By Chuck Wilson
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By Alan Scherstuhl
By Amy Nicholson
By Carolina Del Busto
By Stephanie Zacharek
By Michael Atkinson
By Calum Marsh
Long-delayed and rumored to be a laughable mess, the John McTiernan?directed Viking adventure The 13th Warrior is actually a well-marbled, albeit derivative, slab of action-movie man meat. Essentially a time-displaced subspecies of those familiar military gambols where an untested civvy is thrown in with the violent, musty men, Warriorwas adapted from Eaters of the Dead, Michael Crichton's "realistic" retelling of Beowulf. It opens in appropriately crypto-historical fashion with actual historical figure Ahmed Ibn Fahdlan (a game Antonio Banderas), a 10th-century Arab poet banished to an ambassadorship in the wilds of Norse Europe. His exile is a baffled tour of curious local ways until the locals' longhaired leader Buliwyf (a stony-eyed Vladimir Kulich) receives an appeal from another kinglet for aid against a mysterious threat. Buliwyf and 11 of his warriors immediately suit up, dragging Ahmed along after the resident witch-woman decrees the 13th warrior cannot be a Norseman.
Given the rotely atrocious treatment meted out to Arabs in Hollywood action flicks, Ahmed's adventures do have a minorly refreshing cast to them. (That said, there is something typically unfortunate about the lack of an Arab actor for the lead, or the way it seems you have to reach back 1000 years in order to avoid most contemporary stereotypes.) Inverting the traditional big-screen take on noble savagery, the literate and darkly handsome Ahmed is the civilized eye observing the pale-faced Norse, who come off as the brutish, illiterate, swine-eating trailer trash of Europe. When he arrives at their hard-luck destination, a threatened Norse village, Ahmed's stunned that human beings still live in such primitive conditions, but once his group crosses swords with the enemy (a persistently neolithic band of cannibals), he realizes the one thing trailer trash do know loads about is killing. Ahmed's almost foppish facility with a one-handed scimitar (the broadsword-wielding Norse keep calling his weapon a girl's knife) soon makes him one of the guys, and his exile becomes a kind of medieval student exchange, Ahmed learning about cold-weather heroism and war craft while teaching Buliwyf smart-people stuff like readin' and writin' and monotheism.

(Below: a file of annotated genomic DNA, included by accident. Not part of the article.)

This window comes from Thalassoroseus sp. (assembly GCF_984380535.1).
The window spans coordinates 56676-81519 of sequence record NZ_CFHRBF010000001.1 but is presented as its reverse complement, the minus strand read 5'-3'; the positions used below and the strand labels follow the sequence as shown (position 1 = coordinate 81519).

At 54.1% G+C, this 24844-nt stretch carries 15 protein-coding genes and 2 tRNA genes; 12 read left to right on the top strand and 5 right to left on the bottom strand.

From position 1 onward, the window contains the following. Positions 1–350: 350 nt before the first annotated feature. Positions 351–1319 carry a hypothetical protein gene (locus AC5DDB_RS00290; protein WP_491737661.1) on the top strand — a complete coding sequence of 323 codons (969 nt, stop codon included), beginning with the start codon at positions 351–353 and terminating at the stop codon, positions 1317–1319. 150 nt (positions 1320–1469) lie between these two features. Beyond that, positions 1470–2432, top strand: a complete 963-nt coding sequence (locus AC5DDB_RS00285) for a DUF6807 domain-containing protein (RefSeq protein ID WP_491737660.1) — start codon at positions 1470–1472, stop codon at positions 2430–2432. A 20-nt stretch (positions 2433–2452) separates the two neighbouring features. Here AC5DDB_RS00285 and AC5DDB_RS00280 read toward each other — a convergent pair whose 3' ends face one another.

Warrior's story line is a frayed bundle--there are unfulfilled intimations of supernatural hijinks and royal intrigue--but the loose ends are overshadowed by the expertly choreographed fight sequences, overwritten by the always moving spectacle of the legitimately heroic and well-met death. (Moving to me at least, or anyone with a thing for Tolkien or Arthurian legend or Klingons.) Ultimately the movie's biggest asset and problem is its basic anachronism--the visit to this epic, macho oasis is stirring even as it underscores just how thoroughly exhausted most action-adventure tropes have become. As one of the Norsemen tells Ahmed, "This is the old way; you will not see this again," and although The 13th Warrior doesn't quite know if it's trying to reinvigorate or eulogize its own genre, the curious thing is that he's right.
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